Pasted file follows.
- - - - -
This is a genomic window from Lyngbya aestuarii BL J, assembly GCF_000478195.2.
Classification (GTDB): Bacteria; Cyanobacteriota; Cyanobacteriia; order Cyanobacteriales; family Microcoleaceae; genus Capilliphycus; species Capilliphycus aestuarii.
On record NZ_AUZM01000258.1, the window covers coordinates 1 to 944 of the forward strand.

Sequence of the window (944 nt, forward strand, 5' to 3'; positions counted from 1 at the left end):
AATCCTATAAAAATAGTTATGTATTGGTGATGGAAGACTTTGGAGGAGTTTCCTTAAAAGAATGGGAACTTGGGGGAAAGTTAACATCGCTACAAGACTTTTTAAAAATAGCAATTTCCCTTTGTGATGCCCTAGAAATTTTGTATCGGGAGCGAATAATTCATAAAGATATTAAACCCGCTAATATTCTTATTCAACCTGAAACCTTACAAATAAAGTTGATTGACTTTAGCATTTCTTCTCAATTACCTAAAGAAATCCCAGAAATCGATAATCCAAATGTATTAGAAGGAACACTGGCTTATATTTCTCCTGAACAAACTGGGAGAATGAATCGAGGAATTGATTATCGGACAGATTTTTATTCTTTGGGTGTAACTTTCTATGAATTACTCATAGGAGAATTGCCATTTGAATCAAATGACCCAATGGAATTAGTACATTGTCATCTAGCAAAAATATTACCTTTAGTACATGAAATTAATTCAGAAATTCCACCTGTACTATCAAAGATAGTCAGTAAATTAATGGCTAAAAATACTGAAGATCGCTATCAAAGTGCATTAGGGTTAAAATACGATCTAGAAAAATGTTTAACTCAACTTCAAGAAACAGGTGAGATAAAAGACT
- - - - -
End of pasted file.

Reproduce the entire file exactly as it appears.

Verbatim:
This is a genomic window from Lyngbya aestuarii BL J, assembly GCF_000478195.2.
Classification (GTDB): Bacteria; Cyanobacteriota; Cyanobacteriia; order Cyanobacteriales; family Microcoleaceae; genus Capilliphycus; species Capilliphycus aestuarii.
On record NZ_AUZM01000258.1, the window covers coordinates 1 to 944 of the forward strand.

Sequence of the window (944 nt, forward strand, 5' to 3'; positions counted from 1 at the left end):
AATCCTATAAAAATAGTTATGTATTGGTGATGGAAGACTTTGGAGGAGTTTCCTTAAAAGAATGGGAACTTGGGGGAAAGTTAACATCGCTACAAGACTTTTTAAAAATAGCAATTTCCCTTTGTGATGCCCTAGAAATTTTGTATCGGGAGCGAATAATTCATAAAGATATTAAACCCGCTAATATTCTTATTCAACCTGAAACCTTACAAATAAAGTTGATTGACTTTAGCATTTCTTCTCAATTACCTAAAGAAATCCCAGAAATCGATAATCCAAATGTATTAGAAGGAACACTGGCTTATATTTCTCCTGAACAAACTGGGAGAATGAATCGAGGAATTGATTATCGGACAGATTTTTATTCTTTGGGTGTAACTTTCTATGAATTACTCATAGGAGAATTGCCATTTGAATCAAATGACCCAATGGAATTAGTACATTGTCATCTAGCAAAAATATTACCTTTAGTACATGAAATTAATTCAGAAATTCCACCTGTACTATCAAAGATAGTCAGTAAATTAATGGCTAAAAATACTGAAGATCGCTATCAAAGTGCATTAGGGTTAAAATACGATCTAGAAAAATGTTTAACTCAACTTCAAGAAACAGGTGAGATAAAAGACT